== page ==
|Title||Aetiology and histopathology of a systemic phaeohyphomycosis in farmed lumpfish, Cyclopterus lumpus|
|Publication Type||Journal Article|
|Year of Publication||2018|
|Authors||Johnson, KE, Freeman, MA, Laxdal, B, Kristmundsson, A|
|Journal||Bulletin- European Association of Fish Pathologists|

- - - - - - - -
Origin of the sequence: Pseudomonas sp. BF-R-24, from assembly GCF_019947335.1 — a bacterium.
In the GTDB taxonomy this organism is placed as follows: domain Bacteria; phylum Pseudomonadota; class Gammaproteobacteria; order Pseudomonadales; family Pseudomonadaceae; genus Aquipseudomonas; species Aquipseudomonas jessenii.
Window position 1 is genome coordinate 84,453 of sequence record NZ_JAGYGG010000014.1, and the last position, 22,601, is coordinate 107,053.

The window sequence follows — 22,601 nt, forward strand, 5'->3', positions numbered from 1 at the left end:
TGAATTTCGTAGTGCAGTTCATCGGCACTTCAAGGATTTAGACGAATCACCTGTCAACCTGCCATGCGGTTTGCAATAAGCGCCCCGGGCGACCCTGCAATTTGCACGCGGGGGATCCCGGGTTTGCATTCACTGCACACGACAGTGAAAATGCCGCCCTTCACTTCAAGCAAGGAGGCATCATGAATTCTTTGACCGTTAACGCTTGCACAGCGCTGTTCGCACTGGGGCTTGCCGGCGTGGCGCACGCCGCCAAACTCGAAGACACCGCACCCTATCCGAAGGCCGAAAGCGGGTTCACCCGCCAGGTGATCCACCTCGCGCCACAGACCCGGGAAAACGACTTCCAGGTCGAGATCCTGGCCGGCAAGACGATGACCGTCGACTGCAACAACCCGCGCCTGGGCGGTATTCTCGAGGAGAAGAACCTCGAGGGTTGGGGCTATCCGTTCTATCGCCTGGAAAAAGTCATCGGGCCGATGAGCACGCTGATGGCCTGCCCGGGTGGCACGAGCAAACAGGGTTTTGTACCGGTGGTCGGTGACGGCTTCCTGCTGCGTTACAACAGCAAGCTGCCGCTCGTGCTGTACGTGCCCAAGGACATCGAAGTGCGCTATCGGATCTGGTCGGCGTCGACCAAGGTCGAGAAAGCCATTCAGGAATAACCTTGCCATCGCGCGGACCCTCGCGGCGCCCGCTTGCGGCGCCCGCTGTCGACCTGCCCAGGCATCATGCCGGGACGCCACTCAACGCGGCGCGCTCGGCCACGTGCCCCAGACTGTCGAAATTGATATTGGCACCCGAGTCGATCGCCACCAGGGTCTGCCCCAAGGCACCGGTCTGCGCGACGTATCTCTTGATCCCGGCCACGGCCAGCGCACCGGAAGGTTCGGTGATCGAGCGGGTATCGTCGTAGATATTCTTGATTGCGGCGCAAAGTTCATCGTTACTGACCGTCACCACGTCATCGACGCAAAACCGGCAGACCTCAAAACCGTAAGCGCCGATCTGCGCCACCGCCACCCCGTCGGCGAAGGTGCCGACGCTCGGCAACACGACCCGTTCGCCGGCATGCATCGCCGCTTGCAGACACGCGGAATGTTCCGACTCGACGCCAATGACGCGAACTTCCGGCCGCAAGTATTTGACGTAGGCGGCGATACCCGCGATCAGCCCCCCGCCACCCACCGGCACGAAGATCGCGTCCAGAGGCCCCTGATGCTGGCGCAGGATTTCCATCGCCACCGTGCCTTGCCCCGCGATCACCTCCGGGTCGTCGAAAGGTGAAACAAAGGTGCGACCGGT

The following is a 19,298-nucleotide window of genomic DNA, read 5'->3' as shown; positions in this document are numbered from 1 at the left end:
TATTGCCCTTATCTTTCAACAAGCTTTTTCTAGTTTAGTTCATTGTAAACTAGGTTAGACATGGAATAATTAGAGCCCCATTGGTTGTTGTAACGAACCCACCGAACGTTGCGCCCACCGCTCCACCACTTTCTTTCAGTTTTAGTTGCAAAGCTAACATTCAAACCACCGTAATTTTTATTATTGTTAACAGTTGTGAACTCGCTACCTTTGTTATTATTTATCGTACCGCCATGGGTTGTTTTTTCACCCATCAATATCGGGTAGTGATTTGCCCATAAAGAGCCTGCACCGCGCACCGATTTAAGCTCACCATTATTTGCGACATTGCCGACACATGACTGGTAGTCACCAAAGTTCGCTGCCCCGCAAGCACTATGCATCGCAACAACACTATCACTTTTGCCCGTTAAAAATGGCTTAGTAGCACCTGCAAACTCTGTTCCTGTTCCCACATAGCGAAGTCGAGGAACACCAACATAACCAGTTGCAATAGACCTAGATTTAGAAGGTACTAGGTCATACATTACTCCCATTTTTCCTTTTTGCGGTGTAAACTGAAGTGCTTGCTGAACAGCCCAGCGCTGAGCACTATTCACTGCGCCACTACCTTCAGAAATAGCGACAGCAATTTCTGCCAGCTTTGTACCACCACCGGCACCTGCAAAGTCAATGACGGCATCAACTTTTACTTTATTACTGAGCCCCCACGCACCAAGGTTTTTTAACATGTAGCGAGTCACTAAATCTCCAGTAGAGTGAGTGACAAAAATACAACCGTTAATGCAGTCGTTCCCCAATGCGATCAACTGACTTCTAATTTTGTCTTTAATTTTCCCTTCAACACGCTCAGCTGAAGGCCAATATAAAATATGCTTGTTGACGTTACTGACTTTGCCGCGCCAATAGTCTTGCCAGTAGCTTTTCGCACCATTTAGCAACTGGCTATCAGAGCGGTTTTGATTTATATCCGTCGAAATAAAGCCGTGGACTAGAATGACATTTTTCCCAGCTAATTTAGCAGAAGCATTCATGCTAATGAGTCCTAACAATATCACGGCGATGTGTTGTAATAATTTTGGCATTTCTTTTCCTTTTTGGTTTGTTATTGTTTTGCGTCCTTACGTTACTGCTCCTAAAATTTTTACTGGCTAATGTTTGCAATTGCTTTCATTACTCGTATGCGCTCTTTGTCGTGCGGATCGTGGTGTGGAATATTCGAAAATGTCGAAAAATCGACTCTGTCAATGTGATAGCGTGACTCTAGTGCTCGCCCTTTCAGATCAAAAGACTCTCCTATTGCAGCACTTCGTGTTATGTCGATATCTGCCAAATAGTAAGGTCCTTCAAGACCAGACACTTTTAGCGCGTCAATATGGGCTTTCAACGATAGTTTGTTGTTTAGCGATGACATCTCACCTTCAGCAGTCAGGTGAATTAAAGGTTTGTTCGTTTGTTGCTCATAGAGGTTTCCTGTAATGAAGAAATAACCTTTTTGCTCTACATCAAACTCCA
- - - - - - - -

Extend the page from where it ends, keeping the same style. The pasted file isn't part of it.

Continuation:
Lumpfish being reared as biological control agents for sea lice removal from farmed Atlantic salmon developed mycotic lesions in their skeletal muscle, heart, and kidneys. After necropsy and histopathology, the fish were diagnosed with phaeohyphomycosis, thought to be caused by Exophiala sp. Samples of lesions were sent for molecular analysis to confirm the diagnosis. PCR and DNA sequencing confirmed the presence of two fungal species of black yeasts (Chaetothyriales) Exophiala psychrophilia and Cyphellophora sp. Exophiala spp. are known pathogens of farmed salmon, wild fishes, and other animals including humans. Cyphellophora spp. are normally found colonising plants and land animals, but have not been reported from fish. Most phaeohyphomycoses in captive fish are thought to be secondary to a compromised immune system arising from infections with primary pathogens, and/or husbandry problems. The identification of these fungal infections in cultured lumpfish and the increasing reports of microsporidiosis in captive lumpfish, are a reminder that further research is needed to understand the physiology and husbandry needs of this relatively new fish to aquaculture, especially with respect to opportunistic pathogens. In addition, the zoonotic potential of these pathogens in the aquaculture environment should be evaluated.